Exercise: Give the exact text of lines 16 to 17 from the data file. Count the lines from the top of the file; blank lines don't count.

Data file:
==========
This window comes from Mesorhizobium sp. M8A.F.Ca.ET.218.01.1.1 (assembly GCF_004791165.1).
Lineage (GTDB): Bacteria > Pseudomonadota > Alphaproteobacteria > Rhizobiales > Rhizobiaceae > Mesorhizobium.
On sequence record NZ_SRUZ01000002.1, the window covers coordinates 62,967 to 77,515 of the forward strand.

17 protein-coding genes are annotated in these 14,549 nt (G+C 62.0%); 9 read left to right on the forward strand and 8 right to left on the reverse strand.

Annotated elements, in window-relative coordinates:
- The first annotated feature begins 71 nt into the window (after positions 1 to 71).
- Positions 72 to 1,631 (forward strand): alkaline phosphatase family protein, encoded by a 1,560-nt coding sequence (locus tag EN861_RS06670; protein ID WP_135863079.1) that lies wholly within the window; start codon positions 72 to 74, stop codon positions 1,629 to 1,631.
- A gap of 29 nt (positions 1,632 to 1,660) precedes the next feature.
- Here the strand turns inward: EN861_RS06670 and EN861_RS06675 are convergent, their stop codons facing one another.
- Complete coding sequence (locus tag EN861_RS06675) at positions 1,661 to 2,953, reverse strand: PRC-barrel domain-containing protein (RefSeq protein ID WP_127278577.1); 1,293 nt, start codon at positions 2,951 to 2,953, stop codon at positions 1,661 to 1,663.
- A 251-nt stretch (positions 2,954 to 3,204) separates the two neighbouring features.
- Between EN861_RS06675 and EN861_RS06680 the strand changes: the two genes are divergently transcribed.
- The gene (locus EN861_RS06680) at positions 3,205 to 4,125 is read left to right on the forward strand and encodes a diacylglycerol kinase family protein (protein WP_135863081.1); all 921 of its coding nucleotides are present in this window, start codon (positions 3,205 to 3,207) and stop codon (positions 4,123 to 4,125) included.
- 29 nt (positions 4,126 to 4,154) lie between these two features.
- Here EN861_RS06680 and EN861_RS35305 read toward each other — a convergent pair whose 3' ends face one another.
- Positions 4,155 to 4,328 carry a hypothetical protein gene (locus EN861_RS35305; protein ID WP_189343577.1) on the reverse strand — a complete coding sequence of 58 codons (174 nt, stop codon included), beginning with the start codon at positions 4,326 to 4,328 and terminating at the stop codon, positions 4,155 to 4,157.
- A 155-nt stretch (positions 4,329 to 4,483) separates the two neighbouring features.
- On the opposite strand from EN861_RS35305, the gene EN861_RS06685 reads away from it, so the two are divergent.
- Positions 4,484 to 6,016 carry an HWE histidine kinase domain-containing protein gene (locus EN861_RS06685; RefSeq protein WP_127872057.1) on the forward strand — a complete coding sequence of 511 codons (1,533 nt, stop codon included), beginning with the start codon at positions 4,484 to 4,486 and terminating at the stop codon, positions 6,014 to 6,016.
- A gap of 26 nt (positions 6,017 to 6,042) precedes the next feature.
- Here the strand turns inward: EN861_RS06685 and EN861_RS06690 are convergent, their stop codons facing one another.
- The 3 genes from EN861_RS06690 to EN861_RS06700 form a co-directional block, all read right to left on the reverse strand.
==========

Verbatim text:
- Positions 4,155 to 4,328 carry a hypothetical protein gene (locus EN861_RS35305; protein ID WP_189343577.1) on the reverse strand — a complete coding sequence of 58 codons (174 nt, stop codon included), beginning with the start codon at positions 4,326 to 4,328 and terminating at the stop codon, positions 4,155 to 4,157.
- A 155-nt stretch (positions 4,329 to 4,483) separates the two neighbouring features.